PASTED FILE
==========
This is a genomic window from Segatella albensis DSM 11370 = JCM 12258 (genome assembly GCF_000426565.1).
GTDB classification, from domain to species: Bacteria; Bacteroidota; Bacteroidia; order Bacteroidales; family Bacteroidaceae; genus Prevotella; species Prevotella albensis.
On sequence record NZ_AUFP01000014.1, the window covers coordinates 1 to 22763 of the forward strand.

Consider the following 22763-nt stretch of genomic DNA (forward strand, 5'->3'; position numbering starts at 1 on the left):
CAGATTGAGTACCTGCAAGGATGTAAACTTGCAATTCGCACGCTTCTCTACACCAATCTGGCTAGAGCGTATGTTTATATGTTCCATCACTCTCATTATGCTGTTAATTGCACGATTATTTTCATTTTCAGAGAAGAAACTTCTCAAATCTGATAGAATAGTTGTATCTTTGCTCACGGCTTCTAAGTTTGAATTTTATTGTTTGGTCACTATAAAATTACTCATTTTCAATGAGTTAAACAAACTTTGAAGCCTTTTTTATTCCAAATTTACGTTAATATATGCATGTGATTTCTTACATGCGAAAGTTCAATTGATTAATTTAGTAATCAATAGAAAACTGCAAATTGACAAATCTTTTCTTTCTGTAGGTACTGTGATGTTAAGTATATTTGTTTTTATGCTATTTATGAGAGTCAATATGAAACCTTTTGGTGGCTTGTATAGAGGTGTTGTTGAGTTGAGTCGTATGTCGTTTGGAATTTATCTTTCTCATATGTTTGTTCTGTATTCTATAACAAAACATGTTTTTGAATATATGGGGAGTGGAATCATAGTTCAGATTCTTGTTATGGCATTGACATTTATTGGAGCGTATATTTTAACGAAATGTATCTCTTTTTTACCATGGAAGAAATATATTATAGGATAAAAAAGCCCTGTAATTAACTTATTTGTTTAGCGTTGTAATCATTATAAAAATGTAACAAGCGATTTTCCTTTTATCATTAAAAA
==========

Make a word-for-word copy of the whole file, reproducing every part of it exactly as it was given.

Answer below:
This is a genomic window from Segatella albensis DSM 11370 = JCM 12258 (genome assembly GCF_000426565.1).
GTDB classification, from domain to species: Bacteria; Bacteroidota; Bacteroidia; order Bacteroidales; family Bacteroidaceae; genus Prevotella; species Prevotella albensis.
On sequence record NZ_AUFP01000014.1, the window covers coordinates 1 to 22763 of the forward strand.

Consider the following 22763-nt stretch of genomic DNA (forward strand, 5'->3'; position numbering starts at 1 on the left):
CAGATTGAGTACCTGCAAGGATGTAAACTTGCAATTCGCACGCTTCTCTACACCAATCTGGCTAGAGCGTATGTTTATATGTTCCATCACTCTCATTATGCTGTTAATTGCACGATTATTTTCATTTTCAGAGAAGAAACTTCTCAAATCTGATAGAATAGTTGTATCTTTGCTCACGGCTTCTAAGTTTGAATTTTATTGTTTGGTCACTATAAAATTACTCATTTTCAATGAGTTAAACAAACTTTGAAGCCTTTTTTATTCCAAATTTACGTTAATATATGCATGTGATTTCTTACATGCGAAAGTTCAATTGATTAATTTAGTAATCAATAGAAAACTGCAAATTGACAAATCTTTTCTTTCTGTAGGTACTGTGATGTTAAGTATATTTGTTTTTATGCTATTTATGAGAGTCAATATGAAACCTTTTGGTGGCTTGTATAGAGGTGTTGTTGAGTTGAGTCGTATGTCGTTTGGAATTTATCTTTCTCATATGTTTGTTCTGTATTCTATAACAAAACATGTTTTTGAATATATGGGGAGTGGAATCATAGTTCAGATTCTTGTTATGGCATTGACATTTATTGGAGCGTATATTTTAACGAAATGTATCTCTTTTTTACCATGGAAGAAATATATTATAGGATAAAAAAGCCCTGTAATTAACTTATTTGTTTAGCGTTGTAATCATTATAAAAATGTAACAAGCGATTTTCCTTTTATCATTAAAAA